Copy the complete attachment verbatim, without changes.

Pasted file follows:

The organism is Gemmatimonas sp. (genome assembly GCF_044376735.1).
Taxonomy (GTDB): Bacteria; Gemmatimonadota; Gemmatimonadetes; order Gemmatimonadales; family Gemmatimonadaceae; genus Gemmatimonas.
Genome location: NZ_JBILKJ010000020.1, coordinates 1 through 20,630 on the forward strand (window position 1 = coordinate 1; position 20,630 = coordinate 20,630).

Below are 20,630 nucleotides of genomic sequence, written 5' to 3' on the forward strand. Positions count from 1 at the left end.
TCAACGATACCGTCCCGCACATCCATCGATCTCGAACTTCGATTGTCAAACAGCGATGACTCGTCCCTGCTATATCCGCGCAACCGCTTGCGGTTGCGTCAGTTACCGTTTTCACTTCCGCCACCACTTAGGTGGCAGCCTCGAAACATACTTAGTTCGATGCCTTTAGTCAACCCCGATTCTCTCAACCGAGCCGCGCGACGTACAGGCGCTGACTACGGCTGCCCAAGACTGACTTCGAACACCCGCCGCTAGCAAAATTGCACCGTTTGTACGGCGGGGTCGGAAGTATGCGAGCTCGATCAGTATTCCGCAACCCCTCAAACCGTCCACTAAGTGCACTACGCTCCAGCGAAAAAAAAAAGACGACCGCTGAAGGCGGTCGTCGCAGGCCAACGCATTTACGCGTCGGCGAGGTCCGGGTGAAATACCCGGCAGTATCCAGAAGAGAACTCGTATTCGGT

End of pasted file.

The organism is Gemmatimonas sp. (genome assembly GCF_044376735.1).
Taxonomy (GTDB): Bacteria; Gemmatimonadota; Gemmatimonadetes; order Gemmatimonadales; family Gemmatimonadaceae; genus Gemmatimonas.
Genome location: NZ_JBILKJ010000020.1, coordinates 1 through 20,630 on the forward strand (window position 1 = coordinate 1; position 20,630 = coordinate 20,630).

Below are 20,630 nucleotides of genomic sequence, written 5' to 3' on the forward strand. Positions count from 1 at the left end.
TCAACGATACCGTCCCGCACATCCATCGATCTCGAACTTCGATTGTCAAACAGCGATGACTCGTCCCTGCTATATCCGCGCAACCGCTTGCGGTTGCGTCAGTTACCGTTTTCACTTCCGCCACCACTTAGGTGGCAGCCTCGAAACATACTTAGTTCGATGCCTTTAGTCAACCCCGATTCTCTCAACCGAGCCGCGCGACGTACAGGCGCTGACTACGGCTGCCCAAGACTGACTTCGAACACCCGCCGCTAGCAAAATTGCACCGTTTGTACGGCGGGGTCGGAAGTATGCGAGCTCGATCAGTATTCCGCAACCCCTCAAACCGTCCACTAAGTGCACTACGCTCCAGCGAAAAAAAAAAGACGACCGCTGAAGGCGGTCGTCGCAGGCCAACGCATTTACGCGTCGGCGAGGTCCGGGTGAAATACCCGGCAGTATCCAGAAGAGAACTCGTATTCGGT